Der Spieler wrote:
That guy seems so insecure. Just put out a release of better quality and people will buy it. If the only way to get people to buy your product is to force them by locking the content then you should ask yourself some questions.

The Kino should be slightly better quality. What's dumb is complaining about a 5-year-old release being region-free when the Kino version won't be out for at least another two months.


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PostPosted: Tue Nov 01, 2016 12:07 pm 
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bugsy_pal wrote:
Mr Lime is having a fit on that other board because someone posted a screenshot of the UK Coen set that includes Barton Fink. He claims it's an 'illegal' release because it's not region-locked. :shock:


There would need to be a breach of contract for it to be litterally illegal, ie the US rightholders asked Universal for their release to be Region locked and they willingly didn't do it.
All the rest is non-sense, there are plenty of Region Free releases from labels who only own the rights for a given region-locked market.

EDIT : I asked there about it, and here's part of the answer I received :

Quote:
Most USA labels are contractually obligated to region lock their studio releases, so they can only be viewed in the rights holder's territory, but unfortunately, no one in Europe gives a crap about these legalities... you actually see labels bragging about their region free releases, telling the American customer, not to worry.


That's, ahem... #-o


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PostPosted: Wed Nov 02, 2016 2:47 pm 

Joined: Wed Apr 09, 2008 9:42 pm
Jacques Demy's The Pied Piper the latest Legend Films - Paramount release to be forthcoming on Blu.


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PostPosted: Wed Nov 02, 2016 3:24 pm 
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Weird, Criterion had/have the streaming rights to The Pied Piper, I figured they'd release it on Blu.


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PostPosted: Wed Nov 02, 2016 6:12 pm 
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The fuck?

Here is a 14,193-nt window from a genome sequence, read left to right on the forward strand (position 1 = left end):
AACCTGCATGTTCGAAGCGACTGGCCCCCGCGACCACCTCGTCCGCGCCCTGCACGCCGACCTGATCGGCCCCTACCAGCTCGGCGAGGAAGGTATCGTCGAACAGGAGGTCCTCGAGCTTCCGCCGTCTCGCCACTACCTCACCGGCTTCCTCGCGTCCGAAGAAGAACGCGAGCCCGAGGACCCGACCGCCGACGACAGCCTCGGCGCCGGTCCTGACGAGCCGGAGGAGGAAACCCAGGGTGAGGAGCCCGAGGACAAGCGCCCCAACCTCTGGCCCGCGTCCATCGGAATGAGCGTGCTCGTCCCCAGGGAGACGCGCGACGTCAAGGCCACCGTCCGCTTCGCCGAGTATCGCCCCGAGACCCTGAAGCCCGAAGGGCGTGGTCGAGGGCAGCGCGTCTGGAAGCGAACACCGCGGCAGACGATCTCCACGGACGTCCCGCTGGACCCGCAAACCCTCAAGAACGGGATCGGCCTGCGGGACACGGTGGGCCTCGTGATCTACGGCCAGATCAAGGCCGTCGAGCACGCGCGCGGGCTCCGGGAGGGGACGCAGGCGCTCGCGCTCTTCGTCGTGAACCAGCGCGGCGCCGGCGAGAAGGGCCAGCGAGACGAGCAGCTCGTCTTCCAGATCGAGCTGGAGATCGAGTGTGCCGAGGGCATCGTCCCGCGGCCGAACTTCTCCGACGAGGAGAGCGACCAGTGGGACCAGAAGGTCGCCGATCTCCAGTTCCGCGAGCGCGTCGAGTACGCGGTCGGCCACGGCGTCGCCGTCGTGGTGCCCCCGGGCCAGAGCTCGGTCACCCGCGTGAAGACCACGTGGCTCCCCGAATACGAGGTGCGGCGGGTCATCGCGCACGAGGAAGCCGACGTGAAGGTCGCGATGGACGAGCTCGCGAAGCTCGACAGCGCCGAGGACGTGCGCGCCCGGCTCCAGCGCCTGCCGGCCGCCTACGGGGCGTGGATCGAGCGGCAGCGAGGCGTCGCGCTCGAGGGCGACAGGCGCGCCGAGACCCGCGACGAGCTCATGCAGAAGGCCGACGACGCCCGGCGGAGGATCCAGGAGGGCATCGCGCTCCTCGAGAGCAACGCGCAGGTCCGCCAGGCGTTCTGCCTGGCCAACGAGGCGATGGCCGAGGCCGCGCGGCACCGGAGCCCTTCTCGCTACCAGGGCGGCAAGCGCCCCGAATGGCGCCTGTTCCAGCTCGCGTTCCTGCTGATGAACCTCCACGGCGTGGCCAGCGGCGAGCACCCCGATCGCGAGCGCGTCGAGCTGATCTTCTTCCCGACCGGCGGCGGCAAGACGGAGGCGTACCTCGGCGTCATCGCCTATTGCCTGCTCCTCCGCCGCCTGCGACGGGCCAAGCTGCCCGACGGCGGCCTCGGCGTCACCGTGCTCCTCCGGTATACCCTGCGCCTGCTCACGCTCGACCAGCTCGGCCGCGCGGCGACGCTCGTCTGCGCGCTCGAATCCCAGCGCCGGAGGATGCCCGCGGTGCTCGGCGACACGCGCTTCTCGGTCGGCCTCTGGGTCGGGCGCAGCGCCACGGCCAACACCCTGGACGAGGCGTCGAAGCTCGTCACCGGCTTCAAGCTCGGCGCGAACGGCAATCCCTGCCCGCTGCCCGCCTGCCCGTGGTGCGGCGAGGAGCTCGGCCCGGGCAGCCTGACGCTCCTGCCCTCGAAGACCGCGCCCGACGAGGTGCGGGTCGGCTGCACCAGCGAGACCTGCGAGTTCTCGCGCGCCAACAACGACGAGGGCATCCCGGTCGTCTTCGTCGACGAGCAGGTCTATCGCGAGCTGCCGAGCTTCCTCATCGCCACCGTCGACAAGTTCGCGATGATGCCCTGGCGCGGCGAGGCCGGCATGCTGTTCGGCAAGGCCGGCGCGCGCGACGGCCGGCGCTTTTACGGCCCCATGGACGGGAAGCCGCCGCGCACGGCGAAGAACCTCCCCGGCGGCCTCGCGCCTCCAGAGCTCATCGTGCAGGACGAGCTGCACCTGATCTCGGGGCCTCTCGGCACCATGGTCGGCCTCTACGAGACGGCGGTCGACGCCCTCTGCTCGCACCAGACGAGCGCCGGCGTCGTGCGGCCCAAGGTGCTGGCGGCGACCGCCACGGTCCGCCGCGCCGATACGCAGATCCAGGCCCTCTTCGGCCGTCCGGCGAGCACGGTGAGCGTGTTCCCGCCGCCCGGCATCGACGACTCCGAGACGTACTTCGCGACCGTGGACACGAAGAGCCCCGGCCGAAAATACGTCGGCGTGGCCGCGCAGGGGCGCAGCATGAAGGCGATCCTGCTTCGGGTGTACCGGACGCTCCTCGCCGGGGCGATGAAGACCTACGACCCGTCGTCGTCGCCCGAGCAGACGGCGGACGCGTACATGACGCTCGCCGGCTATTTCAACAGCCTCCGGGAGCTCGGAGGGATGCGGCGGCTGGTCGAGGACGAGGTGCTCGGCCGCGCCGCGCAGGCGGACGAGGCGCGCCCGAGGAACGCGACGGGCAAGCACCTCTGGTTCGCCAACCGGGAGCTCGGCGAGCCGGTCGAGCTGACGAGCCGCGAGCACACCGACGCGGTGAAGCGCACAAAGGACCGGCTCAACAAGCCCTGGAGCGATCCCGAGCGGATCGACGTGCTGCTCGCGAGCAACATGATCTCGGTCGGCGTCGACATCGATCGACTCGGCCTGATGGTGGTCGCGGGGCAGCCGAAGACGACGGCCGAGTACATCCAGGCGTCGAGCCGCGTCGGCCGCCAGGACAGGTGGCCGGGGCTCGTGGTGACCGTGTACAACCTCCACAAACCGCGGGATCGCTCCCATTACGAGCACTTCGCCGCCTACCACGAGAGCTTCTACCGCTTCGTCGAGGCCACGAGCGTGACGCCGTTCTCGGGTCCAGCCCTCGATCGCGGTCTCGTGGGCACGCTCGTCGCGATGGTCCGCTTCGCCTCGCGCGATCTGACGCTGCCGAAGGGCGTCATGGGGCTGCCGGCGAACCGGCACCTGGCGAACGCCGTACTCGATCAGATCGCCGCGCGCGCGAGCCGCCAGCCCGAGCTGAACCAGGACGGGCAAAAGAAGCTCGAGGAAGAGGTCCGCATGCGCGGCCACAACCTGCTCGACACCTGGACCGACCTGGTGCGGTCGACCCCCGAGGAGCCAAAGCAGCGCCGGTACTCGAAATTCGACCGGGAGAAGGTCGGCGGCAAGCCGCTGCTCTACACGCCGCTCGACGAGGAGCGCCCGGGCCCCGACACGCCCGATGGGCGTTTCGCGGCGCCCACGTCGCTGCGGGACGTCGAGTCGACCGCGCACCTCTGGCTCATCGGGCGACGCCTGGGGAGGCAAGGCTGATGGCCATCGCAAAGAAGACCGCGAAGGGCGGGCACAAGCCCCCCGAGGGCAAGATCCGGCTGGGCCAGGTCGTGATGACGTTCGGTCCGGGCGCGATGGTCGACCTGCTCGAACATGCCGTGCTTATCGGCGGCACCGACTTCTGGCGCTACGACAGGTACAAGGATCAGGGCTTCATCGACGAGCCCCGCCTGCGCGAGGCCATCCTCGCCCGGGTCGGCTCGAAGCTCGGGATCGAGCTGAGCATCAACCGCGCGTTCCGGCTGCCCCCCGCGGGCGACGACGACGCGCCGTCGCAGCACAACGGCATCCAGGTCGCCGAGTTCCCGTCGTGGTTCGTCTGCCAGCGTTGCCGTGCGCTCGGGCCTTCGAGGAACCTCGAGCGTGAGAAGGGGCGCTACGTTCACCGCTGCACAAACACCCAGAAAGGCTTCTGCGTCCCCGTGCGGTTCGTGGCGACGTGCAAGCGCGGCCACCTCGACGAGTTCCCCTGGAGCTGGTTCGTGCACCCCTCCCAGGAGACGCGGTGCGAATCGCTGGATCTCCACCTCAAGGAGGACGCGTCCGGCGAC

Since "Legend Films" is being mentioned - might the film be PD? That's the only thing I can think of - as Criterion picked up the rights to all of the Demy films in bulk from Cine-Tamaris, so Pied Piper should be no exception; nor should the rights for that particular film no longer be with Janus/Criterion. So I'd say the choices are

1. Public Domain (which there's precedent - like with several of Flicker Alley's releases)
2. Janus licensed it to Kino (which would be a first since the end of HVE)
3. This is another specific incident with complicated rights issues with Kino (La Dolce Vita, Pitstop, etc).
4. Somehow Criterion only have streaming rights (which still doesn't make sense, but perhaps the rights are tied up elsewhere)

That or Criterion traded some titles with Kino to get their Russian films. I'm leaning towards 1&3, as I don't think Criterion has lost any rights.


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PostPosted: Wed Nov 02, 2016 6:20 pm 

Joined: Wed Apr 09, 2008 9:42 pm
Minkin wrote:
The fuck?

Since "Legend Films" is being mentioned - might the film be PD? That's the only thing I can think of - as Criterion picked up the rights to all of the Demy films in bulk from Cine-Tamaris, so Pied Piper should be no exception; nor should the rights for that particular film no longer be with Janus/Criterion. So I'd say the choices are

1. Public Domain (which there's precedent - like with several of Flicker Alley's releases)